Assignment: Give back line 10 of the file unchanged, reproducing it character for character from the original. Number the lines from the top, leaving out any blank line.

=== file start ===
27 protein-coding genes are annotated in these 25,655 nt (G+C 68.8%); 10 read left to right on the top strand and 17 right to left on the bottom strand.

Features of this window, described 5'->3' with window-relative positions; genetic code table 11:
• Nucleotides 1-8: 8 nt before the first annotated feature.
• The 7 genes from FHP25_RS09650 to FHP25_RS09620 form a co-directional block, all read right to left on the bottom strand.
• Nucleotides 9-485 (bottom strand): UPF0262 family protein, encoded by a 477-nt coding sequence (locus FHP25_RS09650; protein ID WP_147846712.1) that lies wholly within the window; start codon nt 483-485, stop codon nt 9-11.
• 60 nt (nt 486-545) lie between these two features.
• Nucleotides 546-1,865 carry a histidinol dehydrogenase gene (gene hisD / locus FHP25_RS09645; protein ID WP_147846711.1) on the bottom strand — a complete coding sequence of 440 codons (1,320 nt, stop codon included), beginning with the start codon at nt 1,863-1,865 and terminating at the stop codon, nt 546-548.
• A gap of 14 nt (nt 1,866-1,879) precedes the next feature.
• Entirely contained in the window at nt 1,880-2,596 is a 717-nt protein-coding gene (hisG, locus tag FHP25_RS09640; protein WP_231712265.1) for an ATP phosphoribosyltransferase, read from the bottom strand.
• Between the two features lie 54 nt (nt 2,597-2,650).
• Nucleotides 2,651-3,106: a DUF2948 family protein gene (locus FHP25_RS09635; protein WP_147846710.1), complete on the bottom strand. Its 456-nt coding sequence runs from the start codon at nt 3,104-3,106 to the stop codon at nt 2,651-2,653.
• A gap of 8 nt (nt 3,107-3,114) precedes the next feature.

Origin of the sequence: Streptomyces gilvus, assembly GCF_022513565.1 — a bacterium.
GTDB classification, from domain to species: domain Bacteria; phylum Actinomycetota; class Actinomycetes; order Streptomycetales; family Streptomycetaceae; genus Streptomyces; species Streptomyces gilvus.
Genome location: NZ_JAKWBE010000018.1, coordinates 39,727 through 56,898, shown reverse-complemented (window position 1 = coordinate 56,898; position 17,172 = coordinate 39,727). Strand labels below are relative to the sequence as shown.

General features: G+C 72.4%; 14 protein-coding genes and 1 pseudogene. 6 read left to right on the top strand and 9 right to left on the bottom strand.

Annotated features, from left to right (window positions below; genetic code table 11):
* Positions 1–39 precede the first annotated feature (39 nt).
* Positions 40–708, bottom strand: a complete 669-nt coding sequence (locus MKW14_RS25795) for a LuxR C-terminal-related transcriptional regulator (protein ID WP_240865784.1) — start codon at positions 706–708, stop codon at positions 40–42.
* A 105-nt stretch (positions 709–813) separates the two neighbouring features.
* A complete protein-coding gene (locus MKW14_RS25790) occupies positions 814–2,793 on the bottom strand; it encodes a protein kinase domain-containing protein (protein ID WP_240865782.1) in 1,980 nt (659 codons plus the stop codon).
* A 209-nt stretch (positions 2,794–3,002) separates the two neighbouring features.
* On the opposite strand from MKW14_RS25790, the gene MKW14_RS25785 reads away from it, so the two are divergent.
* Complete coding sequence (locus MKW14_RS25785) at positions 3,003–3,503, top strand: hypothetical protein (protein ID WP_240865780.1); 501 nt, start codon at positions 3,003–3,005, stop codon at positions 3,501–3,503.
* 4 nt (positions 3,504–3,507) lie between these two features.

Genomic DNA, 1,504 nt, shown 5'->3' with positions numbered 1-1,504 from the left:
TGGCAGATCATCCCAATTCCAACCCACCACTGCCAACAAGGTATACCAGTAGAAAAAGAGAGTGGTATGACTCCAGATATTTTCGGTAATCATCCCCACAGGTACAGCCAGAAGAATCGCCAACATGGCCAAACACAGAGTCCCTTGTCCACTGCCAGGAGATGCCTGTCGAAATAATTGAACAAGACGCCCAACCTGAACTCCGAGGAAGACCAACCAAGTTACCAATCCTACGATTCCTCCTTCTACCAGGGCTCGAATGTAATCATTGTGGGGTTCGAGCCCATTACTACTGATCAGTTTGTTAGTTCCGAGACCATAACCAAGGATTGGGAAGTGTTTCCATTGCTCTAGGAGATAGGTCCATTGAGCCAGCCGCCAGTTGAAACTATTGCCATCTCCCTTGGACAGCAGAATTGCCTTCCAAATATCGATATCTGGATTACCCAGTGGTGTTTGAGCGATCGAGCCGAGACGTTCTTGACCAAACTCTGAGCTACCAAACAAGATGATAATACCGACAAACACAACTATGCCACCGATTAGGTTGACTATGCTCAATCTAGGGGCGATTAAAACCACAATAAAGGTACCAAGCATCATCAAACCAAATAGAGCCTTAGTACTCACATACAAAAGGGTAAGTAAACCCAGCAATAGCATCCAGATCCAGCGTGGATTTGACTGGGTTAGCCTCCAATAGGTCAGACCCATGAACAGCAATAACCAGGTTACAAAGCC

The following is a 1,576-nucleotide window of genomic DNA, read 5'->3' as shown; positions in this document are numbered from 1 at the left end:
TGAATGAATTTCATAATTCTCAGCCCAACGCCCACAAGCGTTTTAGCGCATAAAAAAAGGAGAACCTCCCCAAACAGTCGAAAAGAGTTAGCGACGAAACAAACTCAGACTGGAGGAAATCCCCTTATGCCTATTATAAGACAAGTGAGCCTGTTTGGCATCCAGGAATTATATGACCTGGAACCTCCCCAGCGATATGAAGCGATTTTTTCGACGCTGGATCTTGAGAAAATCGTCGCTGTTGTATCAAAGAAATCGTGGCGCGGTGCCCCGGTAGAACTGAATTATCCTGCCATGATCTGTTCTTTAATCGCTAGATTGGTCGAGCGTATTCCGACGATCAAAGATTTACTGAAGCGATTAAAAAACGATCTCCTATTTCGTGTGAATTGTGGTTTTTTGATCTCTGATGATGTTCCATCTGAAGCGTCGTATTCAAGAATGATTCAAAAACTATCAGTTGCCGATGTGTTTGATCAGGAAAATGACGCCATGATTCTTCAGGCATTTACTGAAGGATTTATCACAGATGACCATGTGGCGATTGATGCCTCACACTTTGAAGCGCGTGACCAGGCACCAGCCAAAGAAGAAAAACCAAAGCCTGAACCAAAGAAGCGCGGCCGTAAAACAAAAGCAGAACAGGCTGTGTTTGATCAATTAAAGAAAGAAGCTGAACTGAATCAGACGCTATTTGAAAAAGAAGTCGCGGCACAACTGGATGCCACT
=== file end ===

• Between the two features lie 54 nt (nt 2,597-2,650).